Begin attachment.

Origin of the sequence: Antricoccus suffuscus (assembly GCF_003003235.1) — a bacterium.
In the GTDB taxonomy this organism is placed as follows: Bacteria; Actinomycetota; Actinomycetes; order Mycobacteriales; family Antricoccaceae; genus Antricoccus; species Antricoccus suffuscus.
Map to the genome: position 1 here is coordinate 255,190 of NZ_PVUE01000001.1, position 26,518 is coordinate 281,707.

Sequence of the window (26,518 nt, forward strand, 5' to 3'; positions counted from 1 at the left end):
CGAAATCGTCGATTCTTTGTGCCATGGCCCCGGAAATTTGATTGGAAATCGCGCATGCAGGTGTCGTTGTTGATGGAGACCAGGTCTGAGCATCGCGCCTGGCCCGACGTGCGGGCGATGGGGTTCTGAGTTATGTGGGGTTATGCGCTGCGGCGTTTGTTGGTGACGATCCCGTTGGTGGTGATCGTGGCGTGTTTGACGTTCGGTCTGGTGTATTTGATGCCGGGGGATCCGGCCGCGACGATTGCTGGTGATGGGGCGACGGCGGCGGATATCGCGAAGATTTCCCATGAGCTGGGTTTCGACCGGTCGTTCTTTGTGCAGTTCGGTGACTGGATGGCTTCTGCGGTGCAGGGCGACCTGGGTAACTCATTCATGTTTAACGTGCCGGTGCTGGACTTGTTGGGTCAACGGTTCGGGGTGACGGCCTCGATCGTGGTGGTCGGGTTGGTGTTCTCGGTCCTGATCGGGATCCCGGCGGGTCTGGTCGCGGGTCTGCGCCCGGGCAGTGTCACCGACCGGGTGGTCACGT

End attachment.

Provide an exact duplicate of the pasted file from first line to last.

Origin of the sequence: Antricoccus suffuscus (assembly GCF_003003235.1) — a bacterium.
In the GTDB taxonomy this organism is placed as follows: Bacteria; Actinomycetota; Actinomycetes; order Mycobacteriales; family Antricoccaceae; genus Antricoccus; species Antricoccus suffuscus.
Map to the genome: position 1 here is coordinate 255,190 of NZ_PVUE01000001.1, position 26,518 is coordinate 281,707.

Sequence of the window (26,518 nt, forward strand, 5' to 3'; positions counted from 1 at the left end):
CGAAATCGTCGATTCTTTGTGCCATGGCCCCGGAAATTTGATTGGAAATCGCGCATGCAGGTGTCGTTGTTGATGGAGACCAGGTCTGAGCATCGCGCCTGGCCCGACGTGCGGGCGATGGGGTTCTGAGTTATGTGGGGTTATGCGCTGCGGCGTTTGTTGGTGACGATCCCGTTGGTGGTGATCGTGGCGTGTTTGACGTTCGGTCTGGTGTATTTGATGCCGGGGGATCCGGCCGCGACGATTGCTGGTGATGGGGCGACGGCGGCGGATATCGCGAAGATTTCCCATGAGCTGGGTTTCGACCGGTCGTTCTTTGTGCAGTTCGGTGACTGGATGGCTTCTGCGGTGCAGGGCGACCTGGGTAACTCATTCATGTTTAACGTGCCGGTGCTGGACTTGTTGGGTCAACGGTTCGGGGTGACGGCCTCGATCGTGGTGGTCGGGTTGGTGTTCTCGGTCCTGATCGGGATCCCGGCGGGTCTGGTCGCGGGTCTGCGCCCGGGCAGTGTCACCGACCGGGTGGTCACGT